MRI Determination of Fast Axonal Transport Rates in Mouse Models of Alzheimer's Disease

Robia Pautler, Ph.D.

Baylor College of Medicine

Funded in December, 2004: $100000 for 4 years
LAY SUMMARY . ABSTRACT . BIOGRAPHY . HYPOTHESIS . FINDINGS . SELECTED PUBLICATIONS .

LAY SUMMARY

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Determining Whether MRI and Cellular Imaging Can Help Diagnose Alzheimer’s Disease

Baylor researchers will combine MRI with a cellular imaging tracer in mice to see whether progressive accumulation of brain amyloid, a hallmark of Alzheimer’s disease, is associated with progressively slower movement of electrical signals along nerve axons.  If so, this imaging method could be tested as an early diagnostic tool for Alzheimer’s disease.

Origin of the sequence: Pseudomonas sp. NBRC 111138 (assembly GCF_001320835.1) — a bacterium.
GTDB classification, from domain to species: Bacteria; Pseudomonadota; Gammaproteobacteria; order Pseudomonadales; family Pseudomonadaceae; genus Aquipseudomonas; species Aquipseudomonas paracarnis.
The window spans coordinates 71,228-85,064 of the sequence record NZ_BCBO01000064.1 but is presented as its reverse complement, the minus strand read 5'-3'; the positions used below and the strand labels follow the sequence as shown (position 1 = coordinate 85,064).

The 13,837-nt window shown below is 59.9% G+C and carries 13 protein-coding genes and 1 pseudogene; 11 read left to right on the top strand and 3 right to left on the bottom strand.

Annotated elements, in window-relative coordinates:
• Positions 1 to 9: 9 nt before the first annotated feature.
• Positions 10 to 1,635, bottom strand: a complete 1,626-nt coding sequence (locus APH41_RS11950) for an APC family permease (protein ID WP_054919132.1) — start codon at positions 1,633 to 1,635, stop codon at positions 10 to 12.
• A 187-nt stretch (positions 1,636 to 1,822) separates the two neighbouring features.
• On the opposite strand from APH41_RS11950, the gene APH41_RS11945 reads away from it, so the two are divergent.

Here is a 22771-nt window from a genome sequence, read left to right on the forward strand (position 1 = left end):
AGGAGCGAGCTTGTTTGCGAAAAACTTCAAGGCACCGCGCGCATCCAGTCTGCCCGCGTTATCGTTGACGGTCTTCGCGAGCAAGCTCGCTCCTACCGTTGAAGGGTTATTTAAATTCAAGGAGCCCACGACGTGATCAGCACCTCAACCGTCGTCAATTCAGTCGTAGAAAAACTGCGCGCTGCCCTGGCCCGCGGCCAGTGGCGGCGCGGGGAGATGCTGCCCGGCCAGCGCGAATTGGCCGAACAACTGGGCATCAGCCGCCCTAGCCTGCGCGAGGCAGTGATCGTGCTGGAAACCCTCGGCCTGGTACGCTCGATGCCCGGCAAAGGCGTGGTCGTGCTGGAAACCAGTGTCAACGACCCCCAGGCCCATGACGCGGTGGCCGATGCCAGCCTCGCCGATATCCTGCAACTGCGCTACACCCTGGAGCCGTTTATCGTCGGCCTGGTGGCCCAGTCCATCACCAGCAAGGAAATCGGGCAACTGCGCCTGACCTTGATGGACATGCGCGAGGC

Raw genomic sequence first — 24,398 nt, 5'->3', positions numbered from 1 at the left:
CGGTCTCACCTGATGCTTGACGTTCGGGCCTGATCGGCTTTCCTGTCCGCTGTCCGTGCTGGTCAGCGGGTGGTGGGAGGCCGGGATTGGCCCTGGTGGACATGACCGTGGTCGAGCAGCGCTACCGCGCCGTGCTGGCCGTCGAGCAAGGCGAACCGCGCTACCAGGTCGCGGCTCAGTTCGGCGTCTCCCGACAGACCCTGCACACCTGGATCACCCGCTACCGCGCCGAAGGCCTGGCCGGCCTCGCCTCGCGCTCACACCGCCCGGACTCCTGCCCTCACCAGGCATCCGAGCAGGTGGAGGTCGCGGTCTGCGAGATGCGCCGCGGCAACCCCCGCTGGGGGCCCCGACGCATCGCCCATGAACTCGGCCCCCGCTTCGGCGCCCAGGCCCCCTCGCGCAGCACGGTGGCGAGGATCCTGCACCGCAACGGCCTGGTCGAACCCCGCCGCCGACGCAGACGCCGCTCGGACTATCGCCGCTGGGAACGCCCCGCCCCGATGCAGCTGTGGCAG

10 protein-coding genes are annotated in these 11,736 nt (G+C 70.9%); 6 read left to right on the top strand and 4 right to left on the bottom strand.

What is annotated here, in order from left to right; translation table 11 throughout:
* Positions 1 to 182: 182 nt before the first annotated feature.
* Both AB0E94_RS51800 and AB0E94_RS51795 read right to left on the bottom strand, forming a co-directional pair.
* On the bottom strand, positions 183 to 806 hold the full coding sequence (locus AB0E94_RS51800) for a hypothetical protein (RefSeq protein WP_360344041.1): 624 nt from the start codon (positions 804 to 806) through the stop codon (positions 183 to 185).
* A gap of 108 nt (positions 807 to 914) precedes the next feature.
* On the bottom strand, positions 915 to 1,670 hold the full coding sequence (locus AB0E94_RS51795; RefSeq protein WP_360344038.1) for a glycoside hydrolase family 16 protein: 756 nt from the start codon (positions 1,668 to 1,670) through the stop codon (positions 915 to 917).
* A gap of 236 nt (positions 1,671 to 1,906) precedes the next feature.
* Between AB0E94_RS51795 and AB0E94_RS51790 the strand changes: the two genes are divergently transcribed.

Amyloid (a protein) builds up in the spaces between brain cells in people who develop Alzheimer’s disease.  Prior laboratory studies of animal neurons have shown that electrical signals move along the mouse’s nerve axon progressively more slowly when amyloid is present.  The investigators plan to use manganese ion with MRI imaging repeatedly to visualize the movement over time of molecules that carry electrochemical signals along the nerves’ axons, in normal aging mice and in a mouse model of progressive brain amyloid accumulation.  The researchers hypothesize that axonal transport slows gradually in normal aging mice, but slows markedly in mice with amyloid accumulation, and, that early signs of slowed axonal transport along nerve axons are associated with metabolic changes produced by amyloid accumulation.  Slowed axonal transport, therefore, could be an early warning sign of Alzheimer’s disease.

Significance:  If these two hypotheses are correct, the study would provide evidence for testing this imaging technology in humans as a means to diagnose Alzheimer’s disease early, when experimental treatments have the best chance of working. 

ABSTRACT

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MRI Determination of Fast Axonal Transport Rates in Mouse Models of Alzheimer's Disease